Lack of Central Incisor Display

Daisy’s smile lacked the display of her central incisors, which significantly affected the overall esthetics. The treatment plan involved developing an orthodontic strategy to create sufficient space for the central incisors to be properly displayed.


Diastema, or gaps between teeth, is a common dental concern. In Daisy’s case, there were gaps between her front teeth that compromised the harmonious appearance of her smile. Dental professionals used various techniques, such as composite bonding or porcelain veneers, to close these gaps and create a more cohesive smile.

Deep Bite

Daisy also had a deep bite, where her upper front teeth covered a significant portion of her lower front teeth. This condition not only affected the esthetics but also potential functional issues. The treatment plan for her deep bite involved orthodontic interventions to correct the malocclusion and achieve proper alignment.

Spaces in the Back

In addition to the front teeth concerns, Daisy had spaces between her back teeth. These spaces needed to be addressed to ensure proper chewing functionality and overall dental health. Dental professionals utilized various restorative techniques, such as dental bridges or implants, to fill these spaces effectively.

Periodontal Evaluation and Communication with the Lab

Before initiating the full mouth rehabilitation process, a periodontal evaluation is crucial. Periodontal health plays a significant role in the success of the treatment plan, as a healthy foundation ensures long-term stability. Dental professionals assess the health of the gums and surrounding tissues to identify any underlying periodontal issues that need to be addressed. Communication with the dental lab is another key aspect of full mouth rehabilitation. The dental lab works closely with the dental team to fabricate customized restorations that meet the patient’s unique needs. Effective communication ensures a seamless workflow and enables the lab technicians to create restorations that are both functional and esthetically pleasing.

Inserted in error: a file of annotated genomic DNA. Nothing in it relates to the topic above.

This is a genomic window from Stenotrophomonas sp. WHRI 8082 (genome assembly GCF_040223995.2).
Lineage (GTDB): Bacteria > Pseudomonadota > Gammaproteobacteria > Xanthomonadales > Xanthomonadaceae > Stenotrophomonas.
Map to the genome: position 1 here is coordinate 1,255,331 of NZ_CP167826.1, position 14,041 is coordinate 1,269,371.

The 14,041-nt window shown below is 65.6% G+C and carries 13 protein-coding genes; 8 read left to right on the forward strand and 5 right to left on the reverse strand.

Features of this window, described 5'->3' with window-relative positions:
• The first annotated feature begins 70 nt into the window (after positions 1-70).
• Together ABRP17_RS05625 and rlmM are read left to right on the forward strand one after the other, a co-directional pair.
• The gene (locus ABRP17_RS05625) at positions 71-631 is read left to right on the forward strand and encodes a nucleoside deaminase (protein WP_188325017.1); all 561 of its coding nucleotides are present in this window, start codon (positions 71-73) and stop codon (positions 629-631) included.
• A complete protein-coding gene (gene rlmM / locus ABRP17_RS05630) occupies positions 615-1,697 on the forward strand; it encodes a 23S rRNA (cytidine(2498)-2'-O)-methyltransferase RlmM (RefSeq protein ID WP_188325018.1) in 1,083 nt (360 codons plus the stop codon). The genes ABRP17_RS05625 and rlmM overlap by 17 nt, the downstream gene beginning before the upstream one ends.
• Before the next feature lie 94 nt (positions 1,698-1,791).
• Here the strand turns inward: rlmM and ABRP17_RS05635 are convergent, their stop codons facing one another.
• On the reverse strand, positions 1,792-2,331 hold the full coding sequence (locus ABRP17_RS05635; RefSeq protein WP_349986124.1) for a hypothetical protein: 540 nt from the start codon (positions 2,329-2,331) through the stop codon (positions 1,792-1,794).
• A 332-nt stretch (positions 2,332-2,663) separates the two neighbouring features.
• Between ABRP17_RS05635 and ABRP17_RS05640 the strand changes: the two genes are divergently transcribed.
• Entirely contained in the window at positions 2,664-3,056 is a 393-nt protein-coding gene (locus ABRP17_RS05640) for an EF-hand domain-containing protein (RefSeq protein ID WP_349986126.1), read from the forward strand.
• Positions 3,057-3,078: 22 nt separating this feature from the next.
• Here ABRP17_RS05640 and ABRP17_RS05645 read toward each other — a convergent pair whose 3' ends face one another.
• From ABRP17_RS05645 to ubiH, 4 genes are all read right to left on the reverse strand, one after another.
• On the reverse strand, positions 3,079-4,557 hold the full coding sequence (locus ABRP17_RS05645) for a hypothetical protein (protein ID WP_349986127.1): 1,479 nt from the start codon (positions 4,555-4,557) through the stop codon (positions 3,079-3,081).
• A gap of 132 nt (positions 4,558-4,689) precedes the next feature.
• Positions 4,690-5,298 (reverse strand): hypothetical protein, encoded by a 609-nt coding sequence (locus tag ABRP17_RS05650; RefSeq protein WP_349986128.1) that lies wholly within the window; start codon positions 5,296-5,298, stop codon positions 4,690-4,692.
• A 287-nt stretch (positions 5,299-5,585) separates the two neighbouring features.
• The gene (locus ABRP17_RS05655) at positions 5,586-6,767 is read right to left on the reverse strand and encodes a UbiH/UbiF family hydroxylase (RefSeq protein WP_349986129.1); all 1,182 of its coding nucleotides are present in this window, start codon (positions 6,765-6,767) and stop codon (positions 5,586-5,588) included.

Full mouth rehabilitation is a comprehensive approach that integrates restorative treatments for cases involving implants and natural teeth. The aesthetic function of the rehabilitation process is of utmost importance in achieving a beautiful smile and functional chewing. By considering factors such as the aesthetic analysis, ideal soft tissue profile, and through case analysis, dental professionals can develop a personalized treatment plan that addresses each patient’s unique needs.

FAQs (Frequently Asked Questions)

Q1: How long does full mouth rehabilitation usually take? Q2: What is the cost of full mouth rehabilitation? Q3: Can full mouth rehabilitation fix all dental concerns? Q4: Is full mouth rehabilitation painful? Q5: What are the alternatives to full mouth rehabilitation for dental restoration?